And when Jacob is at home, he trains using his adaptive bike. They take it on the bike trail through South Side all the way down to Kennywood, where the rollercoaster comes down and Jacob loves hearing people screaming with excitement. Or sometimes, the family will start at Costco and end up at Sandcastle before they go look for eagles.
But it's not just outdoors that Jacob can ride his bike. Variety provides a stationary stand so that kids can ride it all year long. If it's raining or snowing, they can bring the bike inside and just prop up the wheels. Sometimes, even when it's nice out, Jacob will take his bike outside on the deck and just ride it there. It's been crucial in helping keep Jacob's legs conditioned.
"The bike is about the only exercise he gets right now," Eileen said. "If we didn't have it, we might not be able to do sit to stand and transfer, and take the few steps he can take to do things like go to the bathroom."
It's also helped maintain his core, which is important for sled hockey.
"Evan talks about Jacob using it for training for the Pens," LaVallee said. "I thought it was so cool because doesn't every athlete train? It maintains his core. People wouldn't know what does it take to be on a sled? Since Jake can't walk much any longer, he has to build up his core to be able to sit in the sled."
Jacob, the hockey player.
"He is now an athlete that is actively involved in his sport, and he has purpose and fulfillment," LaVallee said. "How cool is that?"
Finally, the communication device provided by Variety has helped Jacob show his personality.
For kids who have communication disorders or are non-verbal, Variety works with speech language pathologists to assess their needs and prescribe a communication application on an iPad to give them a voice at all times to express their thoughts, feelings, wants and needs.
"We've heard over and over again that if you have a child that can't communicate and you're the parent, they're talking to me about their kids that are pounding their fists into their heads because they're so frustrated," LaVallee said. "They can't get anyone to understand or know what they want. That's painful to hear that."
Now, with the communication device, not only can Jacob tell his mother that he's hungry or needs to go to the bathroom - he's been able to make friends.
"He can play hockey and when they're coming back and talking about, 'how about when that guy ran me over on the ice,' he can be part of that conversation because you can type it out or there are images," LaVallee said. "When they were in Canada, Evan sent me a picture of Jake and his teammates and said what's so great about this is that Jake has his own friends."
But with Jacob being the incredible person that he is, he's not only using it for himself - he's using it to help others. LaVallee has asked Jacob to speak at a few public occasions to raise awareness and raise money using the communication device.
"He rides his bike into these places full of confidence. He uses his iPad to tell them a little joke and then gets back to business," Eileen said. "He'll say, 'without this iPad, you wouldn't even know what my personality is like, you wouldn't know anything about me, you wouldn't even look at me.' That's the part I like, because now people are listening to him. He's asking questions and people are answering them. He's having a conversation, which he never had before."
Recently, Jacob was able to have a conversation with former Vice President Joe Biden. Jacob knew that Biden is from Philadelphia and is a big Eagles fan, so he used his communication device to pull up a picture of the team's logo and say, "Congrats on the big win! Go Birds!"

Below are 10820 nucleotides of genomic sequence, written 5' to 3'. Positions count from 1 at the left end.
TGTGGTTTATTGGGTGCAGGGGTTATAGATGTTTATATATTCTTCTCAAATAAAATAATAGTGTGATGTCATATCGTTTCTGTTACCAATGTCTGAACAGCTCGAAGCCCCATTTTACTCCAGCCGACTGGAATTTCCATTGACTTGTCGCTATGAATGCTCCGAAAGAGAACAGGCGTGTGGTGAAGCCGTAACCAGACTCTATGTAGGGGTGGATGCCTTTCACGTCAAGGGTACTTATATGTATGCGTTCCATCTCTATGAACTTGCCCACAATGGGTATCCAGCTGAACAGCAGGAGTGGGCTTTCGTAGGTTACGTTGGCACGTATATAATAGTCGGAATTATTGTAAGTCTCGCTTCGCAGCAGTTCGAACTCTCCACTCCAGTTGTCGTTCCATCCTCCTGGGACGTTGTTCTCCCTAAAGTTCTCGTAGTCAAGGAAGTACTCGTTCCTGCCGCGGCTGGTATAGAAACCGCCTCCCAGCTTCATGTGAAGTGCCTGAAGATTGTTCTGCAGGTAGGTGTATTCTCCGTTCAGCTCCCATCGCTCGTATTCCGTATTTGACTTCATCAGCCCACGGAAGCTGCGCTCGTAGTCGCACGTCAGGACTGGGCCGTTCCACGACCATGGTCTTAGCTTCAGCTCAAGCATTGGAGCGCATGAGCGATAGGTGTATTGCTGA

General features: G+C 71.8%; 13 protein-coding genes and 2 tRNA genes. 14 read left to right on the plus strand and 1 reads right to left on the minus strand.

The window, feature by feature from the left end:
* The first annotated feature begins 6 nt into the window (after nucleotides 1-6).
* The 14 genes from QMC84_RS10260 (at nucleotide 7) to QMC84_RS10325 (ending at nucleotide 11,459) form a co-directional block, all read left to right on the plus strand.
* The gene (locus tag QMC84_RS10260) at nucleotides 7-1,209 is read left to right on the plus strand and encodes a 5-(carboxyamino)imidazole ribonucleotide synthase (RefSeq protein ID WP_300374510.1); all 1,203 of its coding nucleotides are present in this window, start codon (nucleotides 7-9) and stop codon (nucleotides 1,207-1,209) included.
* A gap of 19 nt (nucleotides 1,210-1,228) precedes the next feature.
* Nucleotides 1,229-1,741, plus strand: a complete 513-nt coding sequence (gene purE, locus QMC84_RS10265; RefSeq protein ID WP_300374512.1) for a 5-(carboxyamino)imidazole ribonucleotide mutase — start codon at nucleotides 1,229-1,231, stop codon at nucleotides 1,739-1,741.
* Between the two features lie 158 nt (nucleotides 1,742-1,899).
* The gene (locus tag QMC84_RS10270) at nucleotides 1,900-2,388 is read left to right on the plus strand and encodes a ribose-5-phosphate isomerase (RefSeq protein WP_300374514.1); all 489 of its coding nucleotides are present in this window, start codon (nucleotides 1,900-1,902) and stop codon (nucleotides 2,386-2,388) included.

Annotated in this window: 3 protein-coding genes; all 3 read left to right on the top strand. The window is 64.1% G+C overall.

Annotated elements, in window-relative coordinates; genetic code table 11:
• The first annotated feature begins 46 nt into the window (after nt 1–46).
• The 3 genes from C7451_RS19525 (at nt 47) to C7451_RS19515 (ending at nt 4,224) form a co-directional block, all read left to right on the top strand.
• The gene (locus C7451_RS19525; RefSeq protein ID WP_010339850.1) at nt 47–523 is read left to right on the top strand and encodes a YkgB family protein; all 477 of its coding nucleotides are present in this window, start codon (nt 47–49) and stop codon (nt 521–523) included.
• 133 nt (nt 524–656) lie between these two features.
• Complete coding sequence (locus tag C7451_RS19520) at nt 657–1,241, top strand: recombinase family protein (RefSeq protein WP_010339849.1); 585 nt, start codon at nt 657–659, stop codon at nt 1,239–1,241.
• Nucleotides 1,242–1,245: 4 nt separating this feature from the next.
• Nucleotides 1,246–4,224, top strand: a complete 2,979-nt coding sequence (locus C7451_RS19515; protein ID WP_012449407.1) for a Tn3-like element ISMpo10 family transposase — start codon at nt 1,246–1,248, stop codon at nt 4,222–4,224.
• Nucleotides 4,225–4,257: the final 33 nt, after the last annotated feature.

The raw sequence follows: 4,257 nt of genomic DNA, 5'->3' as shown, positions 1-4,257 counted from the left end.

In response, Biden told Jacob that when he landed in Pittsburgh, a stranger approached him and said, "I know you're deeply religious and Catholic, and a Philadelphia Eagles fan, but here in Pittsburgh, we have nuns who make rosary beads in black and gold." This stranger gave Biden a set of them, and in turn, he gave those black and gold rosary beads to Jacob, something that he will always treasure.
Then, Biden told Jacob that he was making a difference. Evan told LaVallee that those words really reached into Jacob's heart and gave him both a deeper understanding and a hope that he too could follow in the footsteps of the Vice President and make a difference, regardless of his disability.
Tonight, the Penguins Foundation and the United Steel Workers teamed up to donate more funds to Variety so that they, along with Highmark, can supply more bikes to kids like Jacob and continue making a difference.
Highmark has contributed over $250,000 to the "My Bike" program since its inception. Leo Gerard, the president of USW, has helped his organization raise $500,000 for adaptive bikes, adaptive strollers and communication devices.
"This is something that we can do that really changes the lives of our members and their families," Gerard said. "I can't think of anything more precious than giving a child and that child's family the freedom that comes with being able to ride a bike or go in a stroller or use a communication device."
It's been absolutely life-changing for Jacob, who will be there for the check presentation. He loves going to public occasions like that because he knows it means that more kids will be getting bikes.
"He got his bike first and then we passed the word around to Jacob's school. Since then, almost every kid that can ride a bike has a bike from Variety," Eileen said. "So Jacob got to be a part of that too. We went to something at Pioneer where some of the kids were getting bikes and they had a bike giveaway at the school. Jacob got to ride his bike as the leader of the parade and then took all the kids that had just gotten new bikes around the school on their bikes. That was pretty incredible."
While Jacob won't be riding his bike onto the ice, he will be riding his sled. After the check presentation, Evan will be pushing him out as one of the Trib Junior Starters for the national anthem as part of Hockey Is For Everyone Night.
"I never thought in a million years this is what I would be doing when he was 21 and he was a year old and we thought his life was over," Eileen said. "Who would have thought? This bike has really opened a lot of opportunities for him to be social, to be recognized, to be a part of something."
Since the "My Bike" program kicked off on Nov. 5, 2012, more than 1,900 bikes have been sponsored for eligible kids, with one bike being $1,800 to sponsor. With the Penguins Foundation and USW teaming up to sponsor 10 more, LaVallee hopes that one day, they'll see more kids like Jacob getting into sleds.
"We've been the launching pad together as a team," LaVallee said. "The Pens doing another 10, it's truly life-changing. Ten kids that the Pens did in honor of Leo is going to change 10 kids' lives. Maybe in a few years those kids will be on the Mighty Pens going to Canada, making new friends."